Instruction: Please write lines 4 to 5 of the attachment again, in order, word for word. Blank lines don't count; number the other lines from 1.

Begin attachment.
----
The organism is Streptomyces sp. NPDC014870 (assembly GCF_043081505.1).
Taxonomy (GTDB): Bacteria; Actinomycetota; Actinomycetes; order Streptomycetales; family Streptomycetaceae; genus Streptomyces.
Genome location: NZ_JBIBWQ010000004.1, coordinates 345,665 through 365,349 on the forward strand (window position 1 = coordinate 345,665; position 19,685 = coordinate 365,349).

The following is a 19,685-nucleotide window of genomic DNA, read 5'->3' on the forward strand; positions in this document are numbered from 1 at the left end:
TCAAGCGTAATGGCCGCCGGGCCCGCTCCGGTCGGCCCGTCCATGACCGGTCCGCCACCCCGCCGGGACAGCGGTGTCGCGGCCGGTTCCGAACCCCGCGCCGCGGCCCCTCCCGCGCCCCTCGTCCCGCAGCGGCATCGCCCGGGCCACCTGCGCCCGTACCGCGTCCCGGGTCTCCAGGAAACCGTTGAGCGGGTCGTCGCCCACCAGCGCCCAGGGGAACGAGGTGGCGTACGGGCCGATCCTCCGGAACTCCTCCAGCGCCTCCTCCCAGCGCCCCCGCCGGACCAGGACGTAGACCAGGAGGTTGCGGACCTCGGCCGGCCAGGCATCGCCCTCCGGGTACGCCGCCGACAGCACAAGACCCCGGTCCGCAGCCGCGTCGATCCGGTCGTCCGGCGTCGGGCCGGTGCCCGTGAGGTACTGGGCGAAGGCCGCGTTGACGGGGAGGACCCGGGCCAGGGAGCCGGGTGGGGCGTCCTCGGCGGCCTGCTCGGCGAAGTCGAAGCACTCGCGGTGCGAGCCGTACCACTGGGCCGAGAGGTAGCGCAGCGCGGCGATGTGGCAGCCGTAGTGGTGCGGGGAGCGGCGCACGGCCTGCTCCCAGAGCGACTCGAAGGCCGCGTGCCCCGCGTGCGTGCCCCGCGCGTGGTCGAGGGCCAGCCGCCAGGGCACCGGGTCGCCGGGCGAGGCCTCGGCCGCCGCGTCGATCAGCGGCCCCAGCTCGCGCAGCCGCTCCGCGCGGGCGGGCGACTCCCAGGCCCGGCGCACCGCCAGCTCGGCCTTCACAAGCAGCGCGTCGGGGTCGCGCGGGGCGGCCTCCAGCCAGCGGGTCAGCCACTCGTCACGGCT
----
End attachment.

The following is a 19,685-nucleotide window of genomic DNA, read 5'->3' on the forward strand; positions in this document are numbered from 1 at the left end:
TCAAGCGTAATGGCCGCCGGGCCCGCTCCGGTCGGCCCGTCCATGACCGGTCCGCCACCCCGCCGGGACAGCGGTGTCGCGGCCGGTTCCGAACCCCGCGCCGCGGCCCCTCCCGCGCCCCTCGTCCCGCAGCGGCATCGCCCGGGCCACCTGCGCCCGTACCGCGTCCCGGGTCTCCAGGAAACCGTTGAGCGGGTCGTCGCCCACCAGCGCCCAGGGGAACGAGGTGGCGTACGGGCCGATCCTCCGGAACTCCTCCAGCGCCTCCTCCCAGCGCCCCCGCCGGACCAGGACGTAGACCAGGAGGTTGCGGACCTCGGCCGGCCAGGCATCGCCCTCCGGGTACGCCGCCGACAGCACAAGACCCCGGTCCGCAGCCGCGTCGATCCGGTCGTCCGGCGTCGGGCCGGTGCCCGTGAGGTACTGGGCGAAGGCCGCGTTGACGGGGAGGACCCGGGCCAGGGAGCCGGGTGGGGCGTCCTCGGCGGCCTGCTCGGCGAAGTCGAAGCACTCGCGGTGCGAGCCGTACCACTGGGCCGAGAGGTAGCGCAGCGCGGCGATGTGGCAGCCGTAGTGGTGCGGGGAGCGGCGCACGGCCTGCTCCCAGAGCGACTCGAAGGCCGCGTGCCCCGCGTGCGTGCCCCGCGCGTGGTCGAGGGCCAGCCGCCAGGGCACCGGGTCGCCGGGCGAGGCCTCGGCCGCCGCGTCGATCAGCGGCCCCAGCTCGCGCAGCCGCTCCGCGCGGGCGGGCGACTCCCAGGCCCGGCGCACCGCCAGCTCGGCCTTCACAAGCAGCGCGTCGGGGTCGCGCGGGGCGGCCTCCAGCCAGCGGGTCAGCCACTCGTCACGGCT